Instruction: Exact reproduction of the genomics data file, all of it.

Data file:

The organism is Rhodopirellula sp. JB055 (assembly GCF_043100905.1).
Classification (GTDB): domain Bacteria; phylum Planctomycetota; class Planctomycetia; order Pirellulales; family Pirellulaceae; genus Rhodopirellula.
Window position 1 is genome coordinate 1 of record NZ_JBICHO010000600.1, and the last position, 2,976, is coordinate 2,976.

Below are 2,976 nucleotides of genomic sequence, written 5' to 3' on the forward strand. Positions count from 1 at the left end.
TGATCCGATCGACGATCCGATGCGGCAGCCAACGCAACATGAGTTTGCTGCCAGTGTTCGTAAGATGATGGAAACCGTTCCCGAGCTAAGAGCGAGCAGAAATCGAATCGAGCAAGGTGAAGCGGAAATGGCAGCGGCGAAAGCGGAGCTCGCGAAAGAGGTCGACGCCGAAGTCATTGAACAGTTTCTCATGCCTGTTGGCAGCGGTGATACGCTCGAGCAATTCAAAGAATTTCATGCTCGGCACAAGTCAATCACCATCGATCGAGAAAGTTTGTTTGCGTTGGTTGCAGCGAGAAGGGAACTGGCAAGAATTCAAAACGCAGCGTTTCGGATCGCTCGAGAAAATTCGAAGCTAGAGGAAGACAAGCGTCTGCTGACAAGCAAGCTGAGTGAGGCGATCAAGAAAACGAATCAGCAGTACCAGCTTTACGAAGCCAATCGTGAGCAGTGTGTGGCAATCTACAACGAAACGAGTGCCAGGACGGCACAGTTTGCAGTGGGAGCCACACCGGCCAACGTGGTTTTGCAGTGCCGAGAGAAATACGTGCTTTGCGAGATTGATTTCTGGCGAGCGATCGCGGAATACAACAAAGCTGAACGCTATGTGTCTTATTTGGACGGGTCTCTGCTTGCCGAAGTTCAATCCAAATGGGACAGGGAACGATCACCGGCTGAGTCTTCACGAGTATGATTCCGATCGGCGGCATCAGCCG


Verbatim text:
The organism is Rhodopirellula sp. JB055 (assembly GCF_043100905.1).
Classification (GTDB): domain Bacteria; phylum Planctomycetota; class Planctomycetia; order Pirellulales; family Pirellulaceae; genus Rhodopirellula.
Window position 1 is genome coordinate 1 of record NZ_JBICHO010000600.1, and the last position, 2,976, is coordinate 2,976.

Below are 2,976 nucleotides of genomic sequence, written 5' to 3' on the forward strand. Positions count from 1 at the left end.
TGATCCGATCGACGATCCGATGCGGCAGCCAACGCAACATGAGTTTGCTGCCAGTGTTCGTAAGATGATGGAAACCGTTCCCGAGCTAAGAGCGAGCAGAAATCGAATCGAGCAAGGTGAAGCGGAAATGGCAGCGGCGAAAGCGGAGCTCGCGAAAGAGGTCGACGCCGAAGTCATTGAACAGTTTCTCATGCCTGTTGGCAGCGGTGATACGCTCGAGCAATTCAAAGAATTTCATGCTCGGCACAAGTCAATCACCATCGATCGAGAAAGTTTGTTTGCGTTGGTTGCAGCGAGAAGGGAACTGGCAAGAATTCAAAACGCAGCGTTTCGGATCGCTCGAGAAAATTCGAAGCTAGAGGAAGACAAGCGTCTGCTGACAAGCAAGCTGAGTGAGGCGATCAAGAAAACGAATCAGCAGTACCAGCTTTACGAAGCCAATCGTGAGCAGTGTGTGGCAATCTACAACGAAACGAGTGCCAGGACGGCACAGTTTGCAGTGGGAGCCACACCGGCCAACGTGGTTTTGCAGTGCCGAGAGAAATACGTGCTTTGCGAGATTGATTTCTGGCGAGCGATCGCGGAATACAACAAAGCTGAACGCTATGTGTCTTATTTGGACGGGTCTCTGCTTGCCGAAGTTCAATCCAAATGGGACAGGGAACGATCACCGGCTGAGTCTTCACGAGTATGATTCCGATCGGCGGCATCAGCCG